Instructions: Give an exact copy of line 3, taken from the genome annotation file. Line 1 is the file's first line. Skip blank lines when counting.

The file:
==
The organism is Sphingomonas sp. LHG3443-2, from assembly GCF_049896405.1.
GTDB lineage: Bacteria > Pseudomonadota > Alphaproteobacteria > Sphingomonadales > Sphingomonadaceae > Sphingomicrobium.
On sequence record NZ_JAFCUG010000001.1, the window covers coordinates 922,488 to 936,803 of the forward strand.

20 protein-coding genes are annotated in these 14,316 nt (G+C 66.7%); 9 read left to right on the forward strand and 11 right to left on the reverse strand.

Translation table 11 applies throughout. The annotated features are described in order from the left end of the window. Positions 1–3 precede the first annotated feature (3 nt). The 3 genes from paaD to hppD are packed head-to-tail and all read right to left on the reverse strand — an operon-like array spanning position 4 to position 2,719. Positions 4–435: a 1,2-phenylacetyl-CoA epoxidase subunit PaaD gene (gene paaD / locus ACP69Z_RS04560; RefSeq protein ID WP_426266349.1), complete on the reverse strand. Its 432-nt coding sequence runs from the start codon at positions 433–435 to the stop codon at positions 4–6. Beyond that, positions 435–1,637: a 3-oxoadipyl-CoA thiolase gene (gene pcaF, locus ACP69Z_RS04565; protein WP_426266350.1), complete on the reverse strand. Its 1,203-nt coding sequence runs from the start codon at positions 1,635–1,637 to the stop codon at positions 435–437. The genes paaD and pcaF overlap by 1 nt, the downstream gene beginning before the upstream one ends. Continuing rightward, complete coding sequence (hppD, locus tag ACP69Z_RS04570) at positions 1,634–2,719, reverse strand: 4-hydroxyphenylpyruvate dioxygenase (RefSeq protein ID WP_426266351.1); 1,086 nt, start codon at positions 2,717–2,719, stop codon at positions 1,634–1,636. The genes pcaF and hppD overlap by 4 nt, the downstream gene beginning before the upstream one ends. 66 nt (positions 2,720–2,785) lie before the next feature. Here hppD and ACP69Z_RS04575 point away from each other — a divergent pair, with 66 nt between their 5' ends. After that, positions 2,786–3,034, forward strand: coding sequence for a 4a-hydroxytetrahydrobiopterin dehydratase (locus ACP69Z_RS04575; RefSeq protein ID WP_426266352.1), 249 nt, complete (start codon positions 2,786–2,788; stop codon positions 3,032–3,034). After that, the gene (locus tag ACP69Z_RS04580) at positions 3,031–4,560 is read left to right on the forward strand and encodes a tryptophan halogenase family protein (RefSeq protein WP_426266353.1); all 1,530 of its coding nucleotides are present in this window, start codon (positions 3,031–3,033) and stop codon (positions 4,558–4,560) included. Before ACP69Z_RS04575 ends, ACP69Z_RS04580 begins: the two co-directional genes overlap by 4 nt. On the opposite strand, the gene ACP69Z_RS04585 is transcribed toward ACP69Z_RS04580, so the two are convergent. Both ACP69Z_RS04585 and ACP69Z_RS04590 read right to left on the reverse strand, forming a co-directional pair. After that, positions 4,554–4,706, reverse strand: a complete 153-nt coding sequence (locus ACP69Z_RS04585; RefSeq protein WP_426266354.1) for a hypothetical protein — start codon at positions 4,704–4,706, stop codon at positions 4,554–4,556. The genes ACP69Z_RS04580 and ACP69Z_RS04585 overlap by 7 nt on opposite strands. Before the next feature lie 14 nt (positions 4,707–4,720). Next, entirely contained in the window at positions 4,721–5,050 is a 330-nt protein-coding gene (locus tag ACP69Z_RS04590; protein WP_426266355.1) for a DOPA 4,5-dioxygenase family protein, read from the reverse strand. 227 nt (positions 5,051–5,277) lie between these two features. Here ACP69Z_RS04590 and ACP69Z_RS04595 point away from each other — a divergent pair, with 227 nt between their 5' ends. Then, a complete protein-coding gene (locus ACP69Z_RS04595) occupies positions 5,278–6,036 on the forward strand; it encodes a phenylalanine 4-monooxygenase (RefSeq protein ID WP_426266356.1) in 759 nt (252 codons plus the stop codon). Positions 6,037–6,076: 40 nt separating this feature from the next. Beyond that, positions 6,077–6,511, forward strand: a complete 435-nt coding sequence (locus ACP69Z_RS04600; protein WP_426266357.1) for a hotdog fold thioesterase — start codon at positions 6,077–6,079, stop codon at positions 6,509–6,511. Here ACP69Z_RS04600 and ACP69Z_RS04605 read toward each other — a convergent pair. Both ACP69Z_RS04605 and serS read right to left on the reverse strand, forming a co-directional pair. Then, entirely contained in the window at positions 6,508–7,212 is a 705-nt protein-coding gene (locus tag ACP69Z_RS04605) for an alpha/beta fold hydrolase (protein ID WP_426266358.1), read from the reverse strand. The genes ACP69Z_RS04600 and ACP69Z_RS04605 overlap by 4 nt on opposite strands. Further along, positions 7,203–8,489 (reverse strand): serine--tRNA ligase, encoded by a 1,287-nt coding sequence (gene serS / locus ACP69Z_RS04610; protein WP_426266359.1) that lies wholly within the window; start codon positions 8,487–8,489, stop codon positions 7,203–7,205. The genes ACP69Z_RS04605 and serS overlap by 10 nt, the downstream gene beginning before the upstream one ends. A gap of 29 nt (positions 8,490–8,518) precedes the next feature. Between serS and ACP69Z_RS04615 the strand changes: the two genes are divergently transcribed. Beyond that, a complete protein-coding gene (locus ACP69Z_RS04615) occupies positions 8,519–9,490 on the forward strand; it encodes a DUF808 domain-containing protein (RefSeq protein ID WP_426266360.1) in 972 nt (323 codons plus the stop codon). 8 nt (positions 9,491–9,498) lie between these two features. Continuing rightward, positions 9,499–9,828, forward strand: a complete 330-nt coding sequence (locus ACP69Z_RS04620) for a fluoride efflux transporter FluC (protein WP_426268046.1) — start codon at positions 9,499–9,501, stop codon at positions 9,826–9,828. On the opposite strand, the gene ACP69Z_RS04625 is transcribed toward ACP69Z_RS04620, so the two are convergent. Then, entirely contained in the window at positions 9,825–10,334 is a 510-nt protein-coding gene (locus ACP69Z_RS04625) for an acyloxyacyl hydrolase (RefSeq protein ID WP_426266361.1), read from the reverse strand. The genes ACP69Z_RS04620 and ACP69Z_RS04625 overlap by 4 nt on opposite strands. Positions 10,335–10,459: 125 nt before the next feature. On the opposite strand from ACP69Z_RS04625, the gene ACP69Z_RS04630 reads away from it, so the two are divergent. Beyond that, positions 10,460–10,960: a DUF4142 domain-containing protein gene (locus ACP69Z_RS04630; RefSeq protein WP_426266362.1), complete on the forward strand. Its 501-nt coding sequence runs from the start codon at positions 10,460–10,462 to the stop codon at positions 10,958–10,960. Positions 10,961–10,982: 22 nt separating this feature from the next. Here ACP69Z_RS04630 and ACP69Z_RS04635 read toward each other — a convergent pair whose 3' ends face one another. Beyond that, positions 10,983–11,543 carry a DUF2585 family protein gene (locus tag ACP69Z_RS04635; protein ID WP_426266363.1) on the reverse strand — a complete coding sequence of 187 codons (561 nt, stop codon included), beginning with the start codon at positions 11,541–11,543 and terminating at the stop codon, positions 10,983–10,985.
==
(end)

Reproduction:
On sequence record NZ_JAFCUG010000001.1, the window covers coordinates 922,488 to 936,803 of the forward strand.